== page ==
One of the issues that I see in fundamentalism is that we are quick to separate from anything that doesn’t “look right”, but we will rarely do anything about the liberalism that has infiltrated our own ranks. We slammed Billy Graham’s brand of “easy believism” for years, but the “superstar” fundamentalist evangelists were given a free pass in this regard. If Graham had never left Fundamentalism he would be a hero in the movement today – even with his approach. We are quick to call out men like Bill Hybels for the pragmatic approach he has taken and for the lack of any real doctrine in the churches that have come out of there, but we turned a blind eye to Jack Hyles and the lunacy that came out of Hammond for decades. If a group questions the inerrancy of the Scripture we are quick to point them out as liberal compromisers, but those who take the extreme position on the King James Bible and engage in bibliolatry are generally winked at. We point to the liberalism that leads some to abandon all standards when it comes to modest dress, yet we say nothing about the liberalism that leads some to claim that a woman wearing pants is an abomination.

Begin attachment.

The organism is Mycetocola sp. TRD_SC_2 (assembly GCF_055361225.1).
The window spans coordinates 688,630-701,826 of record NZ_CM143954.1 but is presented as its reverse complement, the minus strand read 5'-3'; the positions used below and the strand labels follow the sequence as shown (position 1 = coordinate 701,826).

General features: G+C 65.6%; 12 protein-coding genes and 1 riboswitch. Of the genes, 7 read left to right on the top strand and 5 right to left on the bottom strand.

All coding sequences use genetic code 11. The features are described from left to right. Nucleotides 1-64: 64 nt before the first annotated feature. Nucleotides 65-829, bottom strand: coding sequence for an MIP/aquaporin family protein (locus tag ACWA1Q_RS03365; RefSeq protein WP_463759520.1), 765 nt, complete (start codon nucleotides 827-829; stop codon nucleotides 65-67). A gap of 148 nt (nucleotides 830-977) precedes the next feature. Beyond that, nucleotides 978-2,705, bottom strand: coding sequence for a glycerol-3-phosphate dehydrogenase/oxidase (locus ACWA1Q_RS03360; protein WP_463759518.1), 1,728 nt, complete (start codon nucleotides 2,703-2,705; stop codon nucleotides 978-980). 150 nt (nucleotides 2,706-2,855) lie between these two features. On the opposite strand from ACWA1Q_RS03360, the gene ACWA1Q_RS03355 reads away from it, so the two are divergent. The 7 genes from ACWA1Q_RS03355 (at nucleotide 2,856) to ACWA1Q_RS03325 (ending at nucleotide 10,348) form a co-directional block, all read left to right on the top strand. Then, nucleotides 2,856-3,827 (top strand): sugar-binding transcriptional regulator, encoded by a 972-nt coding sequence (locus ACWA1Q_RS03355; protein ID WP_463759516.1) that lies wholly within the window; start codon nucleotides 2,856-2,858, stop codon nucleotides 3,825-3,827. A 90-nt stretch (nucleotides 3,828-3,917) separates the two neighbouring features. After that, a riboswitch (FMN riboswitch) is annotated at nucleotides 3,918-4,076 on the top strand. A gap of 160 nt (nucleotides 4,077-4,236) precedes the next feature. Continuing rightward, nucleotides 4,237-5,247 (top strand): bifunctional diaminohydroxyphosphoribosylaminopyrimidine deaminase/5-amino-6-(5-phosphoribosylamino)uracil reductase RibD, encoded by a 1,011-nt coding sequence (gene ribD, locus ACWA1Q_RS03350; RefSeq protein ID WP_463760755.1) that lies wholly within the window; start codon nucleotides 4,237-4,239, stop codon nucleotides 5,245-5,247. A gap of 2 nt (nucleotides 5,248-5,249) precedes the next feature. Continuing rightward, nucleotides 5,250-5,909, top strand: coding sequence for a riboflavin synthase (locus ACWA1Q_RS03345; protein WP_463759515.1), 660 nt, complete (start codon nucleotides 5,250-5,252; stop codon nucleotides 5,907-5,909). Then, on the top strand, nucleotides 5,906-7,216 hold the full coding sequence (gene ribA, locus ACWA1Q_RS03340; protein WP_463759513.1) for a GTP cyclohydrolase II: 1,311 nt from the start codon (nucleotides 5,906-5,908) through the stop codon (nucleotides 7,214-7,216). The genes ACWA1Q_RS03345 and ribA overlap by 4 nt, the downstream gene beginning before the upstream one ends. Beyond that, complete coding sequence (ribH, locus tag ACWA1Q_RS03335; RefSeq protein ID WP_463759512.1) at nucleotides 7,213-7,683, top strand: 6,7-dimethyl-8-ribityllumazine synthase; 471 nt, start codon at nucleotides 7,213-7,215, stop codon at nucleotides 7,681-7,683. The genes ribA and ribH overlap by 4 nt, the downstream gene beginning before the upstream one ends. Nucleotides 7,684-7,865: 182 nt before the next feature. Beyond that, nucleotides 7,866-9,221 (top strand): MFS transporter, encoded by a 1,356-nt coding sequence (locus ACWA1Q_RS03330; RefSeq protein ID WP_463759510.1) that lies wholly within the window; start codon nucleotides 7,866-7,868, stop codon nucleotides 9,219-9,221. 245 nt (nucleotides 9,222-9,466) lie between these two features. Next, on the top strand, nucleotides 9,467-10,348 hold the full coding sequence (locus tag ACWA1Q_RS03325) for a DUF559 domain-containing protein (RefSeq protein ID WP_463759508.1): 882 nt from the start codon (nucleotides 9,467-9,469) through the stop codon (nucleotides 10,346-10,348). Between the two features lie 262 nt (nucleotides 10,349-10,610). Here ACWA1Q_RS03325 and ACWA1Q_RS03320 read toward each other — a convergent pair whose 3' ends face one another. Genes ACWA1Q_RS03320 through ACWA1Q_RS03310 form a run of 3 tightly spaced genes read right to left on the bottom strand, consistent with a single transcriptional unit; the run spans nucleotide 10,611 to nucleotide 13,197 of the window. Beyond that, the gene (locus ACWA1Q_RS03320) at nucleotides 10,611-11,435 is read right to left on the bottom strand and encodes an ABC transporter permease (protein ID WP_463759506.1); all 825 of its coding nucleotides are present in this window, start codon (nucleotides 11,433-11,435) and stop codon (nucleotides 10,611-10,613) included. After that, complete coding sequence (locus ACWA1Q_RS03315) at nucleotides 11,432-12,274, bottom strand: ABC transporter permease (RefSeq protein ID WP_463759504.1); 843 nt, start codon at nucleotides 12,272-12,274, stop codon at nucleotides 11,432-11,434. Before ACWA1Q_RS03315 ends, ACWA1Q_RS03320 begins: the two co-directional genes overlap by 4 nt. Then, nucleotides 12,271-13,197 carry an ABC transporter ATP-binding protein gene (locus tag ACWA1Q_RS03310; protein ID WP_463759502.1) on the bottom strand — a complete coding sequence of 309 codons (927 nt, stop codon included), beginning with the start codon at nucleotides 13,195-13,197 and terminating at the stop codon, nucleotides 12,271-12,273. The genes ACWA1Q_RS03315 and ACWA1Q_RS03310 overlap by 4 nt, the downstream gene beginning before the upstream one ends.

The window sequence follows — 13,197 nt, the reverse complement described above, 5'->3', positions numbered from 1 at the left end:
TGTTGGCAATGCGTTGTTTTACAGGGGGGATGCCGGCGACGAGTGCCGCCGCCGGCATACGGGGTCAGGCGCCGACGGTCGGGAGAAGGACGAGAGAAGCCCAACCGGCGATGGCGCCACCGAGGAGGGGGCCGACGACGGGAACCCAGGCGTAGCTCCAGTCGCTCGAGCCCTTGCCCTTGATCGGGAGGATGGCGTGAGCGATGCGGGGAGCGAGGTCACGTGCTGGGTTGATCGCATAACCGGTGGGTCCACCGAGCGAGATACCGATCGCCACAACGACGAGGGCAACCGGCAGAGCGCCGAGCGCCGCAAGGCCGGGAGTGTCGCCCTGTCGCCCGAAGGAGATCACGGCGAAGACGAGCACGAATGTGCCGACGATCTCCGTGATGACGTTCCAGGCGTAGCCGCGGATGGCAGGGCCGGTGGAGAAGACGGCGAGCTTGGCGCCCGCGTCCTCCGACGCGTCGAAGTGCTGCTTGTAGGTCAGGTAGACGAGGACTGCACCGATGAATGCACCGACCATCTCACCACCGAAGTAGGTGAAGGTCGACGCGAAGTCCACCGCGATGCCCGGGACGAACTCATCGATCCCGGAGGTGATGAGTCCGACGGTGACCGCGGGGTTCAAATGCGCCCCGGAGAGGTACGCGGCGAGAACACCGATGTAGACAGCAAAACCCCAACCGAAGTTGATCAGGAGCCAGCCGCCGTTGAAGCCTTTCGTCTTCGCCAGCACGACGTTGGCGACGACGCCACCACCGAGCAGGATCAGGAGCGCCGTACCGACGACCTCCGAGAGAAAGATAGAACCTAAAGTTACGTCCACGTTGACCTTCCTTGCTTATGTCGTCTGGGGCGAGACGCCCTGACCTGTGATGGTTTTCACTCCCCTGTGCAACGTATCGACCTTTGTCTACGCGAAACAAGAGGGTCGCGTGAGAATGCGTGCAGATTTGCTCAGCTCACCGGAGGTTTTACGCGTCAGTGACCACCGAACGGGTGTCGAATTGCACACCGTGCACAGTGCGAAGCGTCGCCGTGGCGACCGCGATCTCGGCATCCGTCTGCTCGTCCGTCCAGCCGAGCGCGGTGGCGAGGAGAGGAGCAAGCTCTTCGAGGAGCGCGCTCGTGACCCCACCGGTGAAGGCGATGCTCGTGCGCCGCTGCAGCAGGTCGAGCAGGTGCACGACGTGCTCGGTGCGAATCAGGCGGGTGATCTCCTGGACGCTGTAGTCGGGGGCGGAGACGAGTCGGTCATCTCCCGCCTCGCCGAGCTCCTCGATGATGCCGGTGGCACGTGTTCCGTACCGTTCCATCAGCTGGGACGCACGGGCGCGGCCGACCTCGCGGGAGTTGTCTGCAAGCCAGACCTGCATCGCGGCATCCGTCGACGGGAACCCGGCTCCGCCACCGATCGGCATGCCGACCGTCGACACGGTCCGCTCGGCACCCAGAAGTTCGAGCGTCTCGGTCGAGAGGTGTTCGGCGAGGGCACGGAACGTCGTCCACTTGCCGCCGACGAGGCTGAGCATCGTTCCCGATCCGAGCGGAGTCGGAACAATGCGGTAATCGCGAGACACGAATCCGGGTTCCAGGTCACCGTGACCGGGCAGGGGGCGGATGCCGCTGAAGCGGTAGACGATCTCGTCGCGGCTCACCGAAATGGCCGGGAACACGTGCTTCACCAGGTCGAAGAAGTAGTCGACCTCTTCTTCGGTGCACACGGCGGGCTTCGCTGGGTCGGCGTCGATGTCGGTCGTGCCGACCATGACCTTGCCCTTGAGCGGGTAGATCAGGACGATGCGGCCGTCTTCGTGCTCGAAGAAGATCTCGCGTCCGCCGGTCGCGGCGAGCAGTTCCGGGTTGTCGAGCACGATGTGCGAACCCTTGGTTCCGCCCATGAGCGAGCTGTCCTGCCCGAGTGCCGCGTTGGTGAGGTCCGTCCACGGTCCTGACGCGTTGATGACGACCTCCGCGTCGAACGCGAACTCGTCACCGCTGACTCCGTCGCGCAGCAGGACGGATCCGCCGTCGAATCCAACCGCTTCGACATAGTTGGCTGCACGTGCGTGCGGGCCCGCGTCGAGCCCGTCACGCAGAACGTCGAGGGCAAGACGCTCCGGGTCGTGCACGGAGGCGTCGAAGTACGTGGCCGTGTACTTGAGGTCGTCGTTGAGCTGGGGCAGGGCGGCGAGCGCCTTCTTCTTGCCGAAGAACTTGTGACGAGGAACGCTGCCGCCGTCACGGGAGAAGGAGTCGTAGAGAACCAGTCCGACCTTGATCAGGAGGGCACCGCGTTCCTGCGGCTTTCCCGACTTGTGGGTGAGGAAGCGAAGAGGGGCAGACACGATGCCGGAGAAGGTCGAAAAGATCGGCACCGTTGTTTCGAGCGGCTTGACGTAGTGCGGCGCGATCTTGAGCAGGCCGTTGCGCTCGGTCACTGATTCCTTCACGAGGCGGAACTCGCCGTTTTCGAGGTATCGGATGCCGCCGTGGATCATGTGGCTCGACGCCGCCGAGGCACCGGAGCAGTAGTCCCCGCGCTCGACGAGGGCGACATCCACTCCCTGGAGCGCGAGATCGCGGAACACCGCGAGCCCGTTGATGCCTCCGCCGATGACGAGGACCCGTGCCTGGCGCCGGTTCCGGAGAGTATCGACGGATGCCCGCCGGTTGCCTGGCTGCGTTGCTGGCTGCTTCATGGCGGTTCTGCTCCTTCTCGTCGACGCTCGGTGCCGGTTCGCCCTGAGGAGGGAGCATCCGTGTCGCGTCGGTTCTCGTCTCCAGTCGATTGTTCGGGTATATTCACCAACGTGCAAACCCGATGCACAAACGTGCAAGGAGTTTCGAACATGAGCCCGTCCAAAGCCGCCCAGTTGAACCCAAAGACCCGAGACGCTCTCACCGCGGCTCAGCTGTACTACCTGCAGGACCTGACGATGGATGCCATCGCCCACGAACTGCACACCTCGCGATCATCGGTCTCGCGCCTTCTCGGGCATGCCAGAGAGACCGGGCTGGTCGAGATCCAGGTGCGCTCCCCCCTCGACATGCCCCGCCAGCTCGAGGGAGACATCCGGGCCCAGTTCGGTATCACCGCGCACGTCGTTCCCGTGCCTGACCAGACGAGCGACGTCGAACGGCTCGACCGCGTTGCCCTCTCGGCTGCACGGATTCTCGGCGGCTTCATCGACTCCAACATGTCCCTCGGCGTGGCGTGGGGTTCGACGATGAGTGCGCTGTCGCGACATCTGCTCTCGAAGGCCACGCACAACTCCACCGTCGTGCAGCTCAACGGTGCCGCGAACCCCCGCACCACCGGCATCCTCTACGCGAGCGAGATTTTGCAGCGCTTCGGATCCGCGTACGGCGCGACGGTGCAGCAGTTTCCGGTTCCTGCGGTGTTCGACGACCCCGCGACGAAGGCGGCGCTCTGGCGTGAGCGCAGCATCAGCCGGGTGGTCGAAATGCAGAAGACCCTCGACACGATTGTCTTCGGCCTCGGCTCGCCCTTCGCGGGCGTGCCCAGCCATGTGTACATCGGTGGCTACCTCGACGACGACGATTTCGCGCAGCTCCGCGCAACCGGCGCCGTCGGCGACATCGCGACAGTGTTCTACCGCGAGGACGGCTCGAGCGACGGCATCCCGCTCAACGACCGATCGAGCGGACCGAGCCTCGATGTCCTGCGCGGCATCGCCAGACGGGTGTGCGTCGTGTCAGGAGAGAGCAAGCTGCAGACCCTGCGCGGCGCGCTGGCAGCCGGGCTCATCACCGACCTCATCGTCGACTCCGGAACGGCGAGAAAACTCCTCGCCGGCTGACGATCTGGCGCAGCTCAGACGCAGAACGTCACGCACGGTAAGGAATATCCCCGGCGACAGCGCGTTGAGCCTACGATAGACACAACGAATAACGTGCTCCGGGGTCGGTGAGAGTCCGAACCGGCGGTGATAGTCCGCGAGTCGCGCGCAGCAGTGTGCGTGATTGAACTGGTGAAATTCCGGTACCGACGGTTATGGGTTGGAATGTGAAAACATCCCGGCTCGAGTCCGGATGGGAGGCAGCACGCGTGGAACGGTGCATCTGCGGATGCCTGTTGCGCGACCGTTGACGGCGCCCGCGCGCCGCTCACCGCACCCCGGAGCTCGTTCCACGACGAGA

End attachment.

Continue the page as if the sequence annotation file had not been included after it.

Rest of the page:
Personally I think all these things need separated from. I no more wish to be associated with some church that has a Saturday night service complete with a heavy metal band and a mosh pit than I do a church that takes a radical KJVO position and doesn’t “allow” women to wear pants. Both are liberal. Both have perverted the issues of personal liberty. Both do a great deal of harm to the cause of Christ. I don’t mean to harp on the same sets of issues, but they are weighing on me today.

With that said, where is the line to be drawn? Is there a place for fellowship or, more accurately, cooperation with some groups who are skewed on some of the more “minor” issues? I think there is, but I think that great caution needs to be used. I’m of the mind that cooperation on some levels can serve to righteously further the cause of Christ without “tainting” us. It seems that some want to equate cooperation with endorsement and agreement, but those terms are not synonymous. A practical example would be to go back to the last World War. The United States and the Soviet Union were in “cooperation” with one another for a common purpose, but that cooperation was certainly not indicative of a deeper agreement…maybe not the best example, but a practical one when it comes to this issue of cooperation versus agreement. I would wager that most people – inside and outside the church – understand that.